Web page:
This blog entry is one of a number of blog entries on the IS Security Blog on password security. The entire category can be visited at the URL: http://securityblog.port.ac.uk/?cat=9. If you are just looking for advice on choosing an appropriate password, two possible methods follow immediately; if you are wondering “why?”, then please read on as the explanation is at the end.
Method 1: The Passphrase
- Generate a list of 3 or 4 random memorable words: tree, iron, tee.
- Capitalise one of the letters in each word (it would be sensible to pick the same letter for each word): treE, iroN, teE
- Concatenate the words together using a favour punctuation mark to separate the words: treE&iroN&teE
This could also be called the “xkcd” method after a well-publicised cartoon criticising conventional password generation suggestions.
Method 2: The Song or Poem
- Pick a song or poem.
- Pick a line from that song/poem: While I nodded, nearly napping, suddenly there came a tapping
- Take the initial letter of each word: WInnnstcat
- Apply a selection of heuristics to add complexity :-
- Change letters into numbers: W1nnnstcat
- Change duplicate letters into a count and a letter: W13nstcat
- Change certain letters for punctuation: W13ns!c@!
And that is your password! The only danger here is picking a poem or song with really short lines – “sus” (“sifted, unfallen snow”) is not a suitable password!
There is also a video produced by Sophos with an alternative explanation of the same method :-
Passwords are a somewhat unfortunate solution to the problem of ensuring that an individual using an account is the person authorised to use that account, but they are the best solution we have at present.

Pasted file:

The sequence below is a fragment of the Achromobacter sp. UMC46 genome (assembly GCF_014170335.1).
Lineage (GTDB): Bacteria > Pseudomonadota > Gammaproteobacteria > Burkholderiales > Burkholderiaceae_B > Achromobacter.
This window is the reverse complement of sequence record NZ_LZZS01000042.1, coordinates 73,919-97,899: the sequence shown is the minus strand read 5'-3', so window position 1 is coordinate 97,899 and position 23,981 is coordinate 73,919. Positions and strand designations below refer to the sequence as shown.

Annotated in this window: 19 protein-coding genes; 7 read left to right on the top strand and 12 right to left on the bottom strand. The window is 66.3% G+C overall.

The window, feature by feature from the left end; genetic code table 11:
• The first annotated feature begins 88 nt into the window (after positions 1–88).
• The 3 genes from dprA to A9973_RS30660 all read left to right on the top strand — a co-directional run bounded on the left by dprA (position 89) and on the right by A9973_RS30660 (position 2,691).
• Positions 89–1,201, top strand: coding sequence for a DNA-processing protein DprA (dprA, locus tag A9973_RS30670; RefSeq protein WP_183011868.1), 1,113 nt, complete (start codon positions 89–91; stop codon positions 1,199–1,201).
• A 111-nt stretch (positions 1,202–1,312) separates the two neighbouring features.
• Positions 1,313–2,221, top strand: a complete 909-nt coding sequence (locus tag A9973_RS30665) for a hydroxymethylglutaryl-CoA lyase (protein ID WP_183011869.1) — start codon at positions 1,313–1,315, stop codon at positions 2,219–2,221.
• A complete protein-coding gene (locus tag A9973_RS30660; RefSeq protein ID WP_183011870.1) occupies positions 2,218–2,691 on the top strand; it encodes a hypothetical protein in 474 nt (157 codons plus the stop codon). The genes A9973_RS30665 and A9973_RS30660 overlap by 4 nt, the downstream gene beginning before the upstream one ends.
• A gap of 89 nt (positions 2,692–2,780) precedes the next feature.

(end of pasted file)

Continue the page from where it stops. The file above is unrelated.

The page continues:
Most other solutions are either too expensive to implement, or too unreliable. For instance biometric devices don’t always authenticate, and magnetic card reads attached to keyboards are still somewhat expensive.
And we do need to be aware that people are trying to break into accounts on the network for all sorts of nefarious purposes … ranging from using the account to send bulk emails (spam) with, to emptying bank accounts.
We have recently started encouraging people to use “long and strong” passwords for their accounts, but what does this mean? And how can you generate a “long and strong” password ?
The “strong” part of the phrase is a suggestion to avoid using a password that can be easily guessed which sounds like it would be easy to do. But with automated password guessing, it is possible to make enough password guesses to make it much harder to create a “strong” password. Anything based on a single word such as cloud (including c10ud, clOud, cloud7, duolc, etc.) is weak – most imaginable transformations of a word can be guessed. And don’t imagine that using words in a language other than English helps! Password cracking word lists contain words in many languages including relatively rare languages such as Welsh and Basque!
The “long” part of the phrase refers to the overall length of a password. If “password hashes” somehow escape, an attacker could use a brute-force password cracker to easily break any password less than 7 characters in length – 6 character passwords took 37m on my own home machine several years ago – and an attacker with access to more computing resources could get passwords up to 9 characters in length relatively easily. And the minimum length for a sensible password keeps going up every year.